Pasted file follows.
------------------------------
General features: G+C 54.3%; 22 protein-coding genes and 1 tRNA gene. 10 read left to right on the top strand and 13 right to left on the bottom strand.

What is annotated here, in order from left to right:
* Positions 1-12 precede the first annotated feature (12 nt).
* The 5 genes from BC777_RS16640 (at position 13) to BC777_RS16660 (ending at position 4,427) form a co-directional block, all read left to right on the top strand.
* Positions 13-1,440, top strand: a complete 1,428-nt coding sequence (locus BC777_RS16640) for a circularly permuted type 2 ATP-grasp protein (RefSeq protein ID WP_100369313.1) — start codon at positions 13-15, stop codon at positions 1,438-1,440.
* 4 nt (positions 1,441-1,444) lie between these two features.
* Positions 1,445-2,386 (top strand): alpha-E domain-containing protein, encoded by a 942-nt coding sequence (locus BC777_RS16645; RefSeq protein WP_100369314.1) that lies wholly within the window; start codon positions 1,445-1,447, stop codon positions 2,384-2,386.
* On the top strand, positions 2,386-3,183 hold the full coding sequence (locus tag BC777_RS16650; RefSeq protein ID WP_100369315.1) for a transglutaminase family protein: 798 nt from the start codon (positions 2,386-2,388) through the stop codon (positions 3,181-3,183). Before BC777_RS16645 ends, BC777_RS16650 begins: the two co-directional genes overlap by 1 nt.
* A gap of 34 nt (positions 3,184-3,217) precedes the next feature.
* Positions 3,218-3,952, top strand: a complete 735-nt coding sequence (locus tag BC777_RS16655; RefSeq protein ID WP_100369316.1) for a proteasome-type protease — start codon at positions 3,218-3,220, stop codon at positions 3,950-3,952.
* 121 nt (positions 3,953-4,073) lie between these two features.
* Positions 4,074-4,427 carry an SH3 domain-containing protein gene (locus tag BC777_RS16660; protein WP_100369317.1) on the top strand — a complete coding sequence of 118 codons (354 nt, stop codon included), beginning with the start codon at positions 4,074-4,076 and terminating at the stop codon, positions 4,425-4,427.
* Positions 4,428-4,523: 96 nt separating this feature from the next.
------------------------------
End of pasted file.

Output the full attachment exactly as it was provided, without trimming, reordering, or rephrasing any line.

General features: G+C 54.3%; 22 protein-coding genes and 1 tRNA gene. 10 read left to right on the top strand and 13 right to left on the bottom strand.

What is annotated here, in order from left to right:
* Positions 1-12 precede the first annotated feature (12 nt).
* The 5 genes from BC777_RS16640 (at position 13) to BC777_RS16660 (ending at position 4,427) form a co-directional block, all read left to right on the top strand.
* Positions 13-1,440, top strand: a complete 1,428-nt coding sequence (locus BC777_RS16640) for a circularly permuted type 2 ATP-grasp protein (RefSeq protein ID WP_100369313.1) — start codon at positions 13-15, stop codon at positions 1,438-1,440.
* 4 nt (positions 1,441-1,444) lie between these two features.
* Positions 1,445-2,386 (top strand): alpha-E domain-containing protein, encoded by a 942-nt coding sequence (locus BC777_RS16645; RefSeq protein WP_100369314.1) that lies wholly within the window; start codon positions 1,445-1,447, stop codon positions 2,384-2,386.
* On the top strand, positions 2,386-3,183 hold the full coding sequence (locus tag BC777_RS16650; RefSeq protein ID WP_100369315.1) for a transglutaminase family protein: 798 nt from the start codon (positions 2,386-2,388) through the stop codon (positions 3,181-3,183). Before BC777_RS16645 ends, BC777_RS16650 begins: the two co-directional genes overlap by 1 nt.
* A gap of 34 nt (positions 3,184-3,217) precedes the next feature.
* Positions 3,218-3,952, top strand: a complete 735-nt coding sequence (locus tag BC777_RS16655; RefSeq protein ID WP_100369316.1) for a proteasome-type protease — start codon at positions 3,218-3,220, stop codon at positions 3,950-3,952.
* 121 nt (positions 3,953-4,073) lie between these two features.
* Positions 4,074-4,427 carry an SH3 domain-containing protein gene (locus tag BC777_RS16660; protein WP_100369317.1) on the top strand — a complete coding sequence of 118 codons (354 nt, stop codon included), beginning with the start codon at positions 4,074-4,076 and terminating at the stop codon, positions 4,425-4,427.
* Positions 4,428-4,523: 96 nt separating this feature from the next.